Education for life

Knowledge stimulates growth

Education can literally save lives. This is the conclusion of the current UNESCO Education for All Global Monitoring Report, which was presented in the Ethiopian capital Addis Ababa at the end of January. If more young women had the chance to at least attend primary school, they would know that clean water and mosquito nets could save their new-born babies from deadly infections. This could reduce infant mortality by a sixth. Since education also improves the chances for women and men of finding skilled work, it is also a boost for economic growth. Per capita income would increase by 23 percent within 40 years if every child in the world had equal access to education.

The twelfth UNESCO Education for All Global Monitoring Report documents the annual progress of the “Education for All” program, launched by the organization at the global education summit in Dakar in 2000.

A total of 164 nations signed up to its six educational goals. By 2015, they essentially intend to ensure that all children and young people receive free school education regardless of their background, gender, and family income. In the estimation of experts, this goal is no longer achievable in the next twelve months, despite falling illiteracy rates worldwide and progress in ensuring equal access to primary education. Across the world, 57 million children are still denied the opportunity to attend primary school.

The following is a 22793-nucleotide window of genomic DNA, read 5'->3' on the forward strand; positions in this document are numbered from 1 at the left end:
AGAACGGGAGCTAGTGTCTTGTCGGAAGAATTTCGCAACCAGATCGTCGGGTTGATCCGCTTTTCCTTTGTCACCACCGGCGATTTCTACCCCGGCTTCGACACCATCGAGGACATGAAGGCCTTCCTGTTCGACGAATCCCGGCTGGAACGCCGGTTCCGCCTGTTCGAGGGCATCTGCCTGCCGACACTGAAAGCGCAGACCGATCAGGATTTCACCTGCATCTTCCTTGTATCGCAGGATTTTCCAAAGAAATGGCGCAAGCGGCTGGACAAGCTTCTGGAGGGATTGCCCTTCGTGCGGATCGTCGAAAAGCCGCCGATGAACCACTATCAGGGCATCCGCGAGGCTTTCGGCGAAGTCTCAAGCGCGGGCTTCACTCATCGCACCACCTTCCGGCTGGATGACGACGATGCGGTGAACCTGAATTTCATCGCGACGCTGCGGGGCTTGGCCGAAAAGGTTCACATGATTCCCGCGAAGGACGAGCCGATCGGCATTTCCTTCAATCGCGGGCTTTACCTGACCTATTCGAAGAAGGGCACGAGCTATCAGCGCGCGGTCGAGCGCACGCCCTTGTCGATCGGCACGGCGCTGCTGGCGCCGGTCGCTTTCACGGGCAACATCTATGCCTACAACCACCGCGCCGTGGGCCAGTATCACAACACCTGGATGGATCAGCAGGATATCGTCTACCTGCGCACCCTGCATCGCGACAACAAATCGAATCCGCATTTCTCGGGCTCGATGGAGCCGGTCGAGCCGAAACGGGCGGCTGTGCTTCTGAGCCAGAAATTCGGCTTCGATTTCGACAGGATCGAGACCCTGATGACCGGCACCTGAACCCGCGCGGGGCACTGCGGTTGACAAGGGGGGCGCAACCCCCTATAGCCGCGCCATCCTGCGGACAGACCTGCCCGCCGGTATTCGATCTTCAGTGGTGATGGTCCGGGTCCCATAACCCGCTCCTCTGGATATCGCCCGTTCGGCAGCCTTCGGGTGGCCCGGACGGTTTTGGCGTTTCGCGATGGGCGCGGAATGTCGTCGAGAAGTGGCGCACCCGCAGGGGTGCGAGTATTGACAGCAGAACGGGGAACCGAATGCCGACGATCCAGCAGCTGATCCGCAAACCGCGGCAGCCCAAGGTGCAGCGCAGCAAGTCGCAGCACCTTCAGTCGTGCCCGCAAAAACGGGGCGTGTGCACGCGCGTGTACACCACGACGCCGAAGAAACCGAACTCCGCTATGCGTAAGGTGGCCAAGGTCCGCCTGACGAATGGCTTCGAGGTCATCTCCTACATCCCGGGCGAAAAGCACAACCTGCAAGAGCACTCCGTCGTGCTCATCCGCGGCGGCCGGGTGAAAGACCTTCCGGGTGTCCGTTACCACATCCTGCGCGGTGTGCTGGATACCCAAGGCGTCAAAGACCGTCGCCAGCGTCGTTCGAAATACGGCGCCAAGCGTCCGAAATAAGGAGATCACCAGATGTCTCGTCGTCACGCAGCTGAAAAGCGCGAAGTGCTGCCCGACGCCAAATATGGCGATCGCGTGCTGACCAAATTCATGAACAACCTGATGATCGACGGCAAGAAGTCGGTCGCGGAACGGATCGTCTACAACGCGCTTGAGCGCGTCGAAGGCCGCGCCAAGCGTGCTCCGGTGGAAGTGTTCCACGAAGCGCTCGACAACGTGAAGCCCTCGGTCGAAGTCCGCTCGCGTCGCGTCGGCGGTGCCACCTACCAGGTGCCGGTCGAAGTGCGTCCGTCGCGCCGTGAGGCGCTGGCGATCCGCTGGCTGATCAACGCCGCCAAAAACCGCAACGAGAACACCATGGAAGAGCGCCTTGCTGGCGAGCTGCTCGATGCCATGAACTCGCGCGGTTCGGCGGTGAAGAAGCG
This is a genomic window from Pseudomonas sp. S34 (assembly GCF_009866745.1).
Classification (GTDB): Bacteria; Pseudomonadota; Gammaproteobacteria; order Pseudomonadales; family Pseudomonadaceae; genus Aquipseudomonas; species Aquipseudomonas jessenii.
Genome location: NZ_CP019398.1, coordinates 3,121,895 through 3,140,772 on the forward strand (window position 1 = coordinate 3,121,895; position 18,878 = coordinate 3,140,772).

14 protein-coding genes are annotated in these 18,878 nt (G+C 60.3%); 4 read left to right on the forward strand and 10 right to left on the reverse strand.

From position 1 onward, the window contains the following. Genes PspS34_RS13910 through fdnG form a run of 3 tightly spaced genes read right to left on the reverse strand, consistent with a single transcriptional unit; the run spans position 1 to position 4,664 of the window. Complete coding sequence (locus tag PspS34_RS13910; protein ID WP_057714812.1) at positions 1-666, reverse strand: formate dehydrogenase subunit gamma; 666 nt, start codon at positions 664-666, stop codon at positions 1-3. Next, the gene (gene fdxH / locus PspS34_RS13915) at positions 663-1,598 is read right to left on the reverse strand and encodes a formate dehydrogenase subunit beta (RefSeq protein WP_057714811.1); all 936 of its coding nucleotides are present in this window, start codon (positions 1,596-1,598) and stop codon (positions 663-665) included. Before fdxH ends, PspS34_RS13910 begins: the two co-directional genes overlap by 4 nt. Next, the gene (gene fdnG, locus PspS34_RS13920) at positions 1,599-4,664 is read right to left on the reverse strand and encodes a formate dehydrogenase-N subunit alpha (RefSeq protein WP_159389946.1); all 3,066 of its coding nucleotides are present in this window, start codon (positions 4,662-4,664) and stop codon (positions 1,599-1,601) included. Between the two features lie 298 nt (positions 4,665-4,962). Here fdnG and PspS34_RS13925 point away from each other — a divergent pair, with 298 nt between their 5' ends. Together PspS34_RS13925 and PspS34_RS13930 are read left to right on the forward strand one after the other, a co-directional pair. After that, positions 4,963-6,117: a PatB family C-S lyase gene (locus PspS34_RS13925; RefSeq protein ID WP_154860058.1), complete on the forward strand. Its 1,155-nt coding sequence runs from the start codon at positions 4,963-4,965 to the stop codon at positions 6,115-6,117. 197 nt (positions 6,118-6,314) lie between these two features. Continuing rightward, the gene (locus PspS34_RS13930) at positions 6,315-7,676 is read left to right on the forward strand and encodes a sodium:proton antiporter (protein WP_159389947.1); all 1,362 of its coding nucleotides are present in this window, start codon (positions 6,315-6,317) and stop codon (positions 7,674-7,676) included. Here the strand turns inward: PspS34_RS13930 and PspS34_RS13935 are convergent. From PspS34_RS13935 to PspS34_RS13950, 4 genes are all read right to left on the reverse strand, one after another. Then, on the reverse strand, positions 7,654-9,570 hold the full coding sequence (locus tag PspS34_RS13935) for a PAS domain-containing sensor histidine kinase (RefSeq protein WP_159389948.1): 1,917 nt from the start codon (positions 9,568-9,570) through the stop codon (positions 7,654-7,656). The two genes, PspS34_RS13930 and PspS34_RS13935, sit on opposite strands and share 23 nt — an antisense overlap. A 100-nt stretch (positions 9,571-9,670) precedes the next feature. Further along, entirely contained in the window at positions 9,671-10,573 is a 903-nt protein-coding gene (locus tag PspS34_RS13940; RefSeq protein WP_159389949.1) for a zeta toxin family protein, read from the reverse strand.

Investing in the future – Read how the Bosch Foundations support local education projects

Investing in the future

Read how the Bosch Foundations support local education projects

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250 million children are failing to learn the basics in reading
250 million children are failing to learn the basics in reading

An additional problem in many places is the quality of education. As many as 130 million children cannot read, write or do arithmetic despite having attended primary school. Poorly trained teachers and class sizes of 130 children to one teacher are just two of the reasons for this shocking state of affairs. As a result, children and young people in many countries are not adequately qualified for the labor market despite basic schooling.

With a view to fighting poverty, discrimination, and environmental problems, the report appeals to politicians and decision-makers to work more vigorously toward the expansion of educational provision. “Education provides sustainability to progress against all development goals. Educate mothers, and you empower women and save children’s lives. Educate communities, and you transform societies and grow economies,” says Irina Bokova, Director General of UNESCO.